years, the lack of Cryptosporidium in our water. We also now know that costs for
meeting current Environmental Protection Agency (EPA) compliance timelines
for construction of new water storage and treatment are extremely high and
come at a time when Portland ratepayers are particularly economically
vulnerable. As stated multiple times by multiple public health officials, there will
be no measurable public health benefit derived from expensive new treatment
and storage currently required by the EPA. We can now prove it, and given that
proof, we are asking for you to change the City’s policy on the LT2 projects.

Now, with new EPA information in hand, we submit the following
recommendations for your timely consideration. Without strong and immediate
action on your part, steep water rate increases will likely force families to leave
their homes and force businesses to leave Portland, increasing the financial
burden on remaining ratepayers while degrading our quality of life.

We ask you to please:

1) Direct the Water Bureau to work with the federal congressional delegation to
secure from the EPA immediate postponement or deferral of both LT2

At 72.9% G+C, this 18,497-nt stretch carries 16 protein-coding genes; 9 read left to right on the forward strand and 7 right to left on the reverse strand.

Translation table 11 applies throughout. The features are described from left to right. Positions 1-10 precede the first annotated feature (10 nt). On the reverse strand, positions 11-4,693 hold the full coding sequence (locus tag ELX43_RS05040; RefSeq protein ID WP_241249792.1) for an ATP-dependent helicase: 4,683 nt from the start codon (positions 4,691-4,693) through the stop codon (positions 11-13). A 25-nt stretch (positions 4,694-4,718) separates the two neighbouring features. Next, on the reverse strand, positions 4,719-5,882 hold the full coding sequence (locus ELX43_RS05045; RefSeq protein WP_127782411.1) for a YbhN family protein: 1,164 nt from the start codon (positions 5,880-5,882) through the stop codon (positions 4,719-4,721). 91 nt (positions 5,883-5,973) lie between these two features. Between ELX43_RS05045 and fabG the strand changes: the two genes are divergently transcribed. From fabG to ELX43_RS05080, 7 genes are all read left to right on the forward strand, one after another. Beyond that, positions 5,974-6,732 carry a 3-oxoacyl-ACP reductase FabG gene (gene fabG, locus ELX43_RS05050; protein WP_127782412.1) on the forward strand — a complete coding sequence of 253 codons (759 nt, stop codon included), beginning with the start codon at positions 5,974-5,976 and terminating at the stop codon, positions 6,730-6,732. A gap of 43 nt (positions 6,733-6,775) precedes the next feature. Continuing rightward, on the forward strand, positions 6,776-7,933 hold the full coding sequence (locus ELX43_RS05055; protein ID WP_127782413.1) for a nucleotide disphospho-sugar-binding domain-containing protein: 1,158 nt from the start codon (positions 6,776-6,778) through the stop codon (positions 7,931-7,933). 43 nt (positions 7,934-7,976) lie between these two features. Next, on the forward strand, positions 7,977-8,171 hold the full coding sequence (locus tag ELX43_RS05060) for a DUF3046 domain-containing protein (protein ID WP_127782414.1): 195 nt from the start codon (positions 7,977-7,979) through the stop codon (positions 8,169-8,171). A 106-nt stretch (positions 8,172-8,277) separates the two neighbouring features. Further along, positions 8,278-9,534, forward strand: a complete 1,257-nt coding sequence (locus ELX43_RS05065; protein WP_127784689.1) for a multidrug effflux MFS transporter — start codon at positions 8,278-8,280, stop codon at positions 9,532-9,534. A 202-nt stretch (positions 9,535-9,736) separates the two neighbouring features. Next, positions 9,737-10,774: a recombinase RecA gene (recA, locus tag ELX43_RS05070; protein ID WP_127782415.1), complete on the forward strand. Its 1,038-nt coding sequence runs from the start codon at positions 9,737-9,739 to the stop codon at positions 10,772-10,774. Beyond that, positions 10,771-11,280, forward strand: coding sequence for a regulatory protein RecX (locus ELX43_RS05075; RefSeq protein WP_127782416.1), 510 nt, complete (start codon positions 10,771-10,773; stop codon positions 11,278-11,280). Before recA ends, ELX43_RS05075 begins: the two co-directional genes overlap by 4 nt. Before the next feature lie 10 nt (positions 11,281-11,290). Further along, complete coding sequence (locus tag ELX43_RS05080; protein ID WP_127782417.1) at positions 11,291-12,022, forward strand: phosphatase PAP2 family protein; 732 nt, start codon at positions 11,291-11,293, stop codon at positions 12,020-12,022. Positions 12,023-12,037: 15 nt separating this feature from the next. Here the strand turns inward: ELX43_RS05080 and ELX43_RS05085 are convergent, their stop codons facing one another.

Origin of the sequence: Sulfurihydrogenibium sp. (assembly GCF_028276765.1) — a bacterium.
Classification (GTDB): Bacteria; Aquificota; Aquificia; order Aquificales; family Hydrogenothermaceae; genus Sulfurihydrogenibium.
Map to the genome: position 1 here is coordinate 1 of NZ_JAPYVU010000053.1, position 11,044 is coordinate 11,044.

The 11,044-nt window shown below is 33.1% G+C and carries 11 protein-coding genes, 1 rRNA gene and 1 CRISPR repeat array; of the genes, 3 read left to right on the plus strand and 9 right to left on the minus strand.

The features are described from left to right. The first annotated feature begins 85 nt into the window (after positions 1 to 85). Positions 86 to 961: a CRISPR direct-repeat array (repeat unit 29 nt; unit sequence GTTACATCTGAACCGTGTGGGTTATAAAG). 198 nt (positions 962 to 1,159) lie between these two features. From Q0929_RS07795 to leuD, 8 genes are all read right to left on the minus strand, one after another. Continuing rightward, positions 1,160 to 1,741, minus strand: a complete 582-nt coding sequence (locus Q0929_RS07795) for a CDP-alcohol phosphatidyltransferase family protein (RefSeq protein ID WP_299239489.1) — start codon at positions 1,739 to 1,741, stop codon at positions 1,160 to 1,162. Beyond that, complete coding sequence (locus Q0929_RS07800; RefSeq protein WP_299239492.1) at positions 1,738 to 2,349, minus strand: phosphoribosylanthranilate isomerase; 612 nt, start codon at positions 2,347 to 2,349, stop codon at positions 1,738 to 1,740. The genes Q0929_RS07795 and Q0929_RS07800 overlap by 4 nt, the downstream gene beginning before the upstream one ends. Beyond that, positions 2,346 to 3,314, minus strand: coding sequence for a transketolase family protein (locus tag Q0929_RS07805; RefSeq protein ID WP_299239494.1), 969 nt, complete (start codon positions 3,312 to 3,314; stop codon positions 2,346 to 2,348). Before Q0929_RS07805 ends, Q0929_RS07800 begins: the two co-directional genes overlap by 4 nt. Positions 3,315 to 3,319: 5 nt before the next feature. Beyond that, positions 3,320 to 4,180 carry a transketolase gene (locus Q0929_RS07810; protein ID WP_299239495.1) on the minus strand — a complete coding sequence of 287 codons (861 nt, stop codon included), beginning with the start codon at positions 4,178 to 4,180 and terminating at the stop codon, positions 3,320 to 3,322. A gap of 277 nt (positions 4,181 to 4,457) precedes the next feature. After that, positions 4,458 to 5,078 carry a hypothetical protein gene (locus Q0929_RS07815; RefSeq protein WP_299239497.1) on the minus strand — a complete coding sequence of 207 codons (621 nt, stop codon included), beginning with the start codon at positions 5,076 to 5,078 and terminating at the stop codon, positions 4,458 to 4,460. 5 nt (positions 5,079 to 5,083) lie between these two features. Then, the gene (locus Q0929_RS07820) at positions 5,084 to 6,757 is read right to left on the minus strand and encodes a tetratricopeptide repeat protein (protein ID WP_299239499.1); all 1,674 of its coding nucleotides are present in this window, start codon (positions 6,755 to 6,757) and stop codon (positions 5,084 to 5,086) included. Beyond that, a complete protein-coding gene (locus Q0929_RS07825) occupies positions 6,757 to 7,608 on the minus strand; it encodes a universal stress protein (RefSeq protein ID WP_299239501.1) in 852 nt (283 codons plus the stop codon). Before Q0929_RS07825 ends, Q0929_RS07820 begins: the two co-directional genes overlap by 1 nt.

compliance timelines.

2) Revise and expand the timeline for new water storage construction and direct

the Water Bureau to cease all ground-breaking construction activities related to
LT2 at least during the next fiscal year.

3) Modify the Water Bureau budget, decreasing the investment in LT2- related
capital improvement projects next year and significantly decreasing the
proposed 2011-2012 water rate increase, now projected to be 13.9%.

4) Support submittal of a variance application for in-town reservoirs, based on
the water quality findings of the 2010 American Water Works Association
Research Foundation study (Project 3021). Request that the Drinking Water
Program of the Oregon Health Authority, having assumed primacy for
implementation of the LT2 rule, grant a “clean water variance” for Bull Run
treatment and treatment of finished water in protected in-town reservoirs. Based
on the City of New York’s legal opinion and other research, a variance for open
reservoirs from LT2 covering mandates is authorized under the Safe Drinking
Water Act. It can be granted by the State as it has elected primacy over the
same. It is within Portland’s right to pursue such a variance. Should such an
application be refused, the EPA and/or the State would have to provide a basis
for that decision, and that justification would be subject to legal challenge which
Portland would prevail on.

5) Engage our federal congressional delegation in long-term work to secure
permanent regulatory compliance through a legislative remedy. Such a remedy
is now more likely given the new 112th Congress and continuing economic
challenges faced by the nation as a whole.

Today we have a historic opportunity to restore rationality to public health
decisions, and responsibility to our budgetary process. Thank you for your
efforts thus far and thank you in advance for your further work.

Bull Run Watershed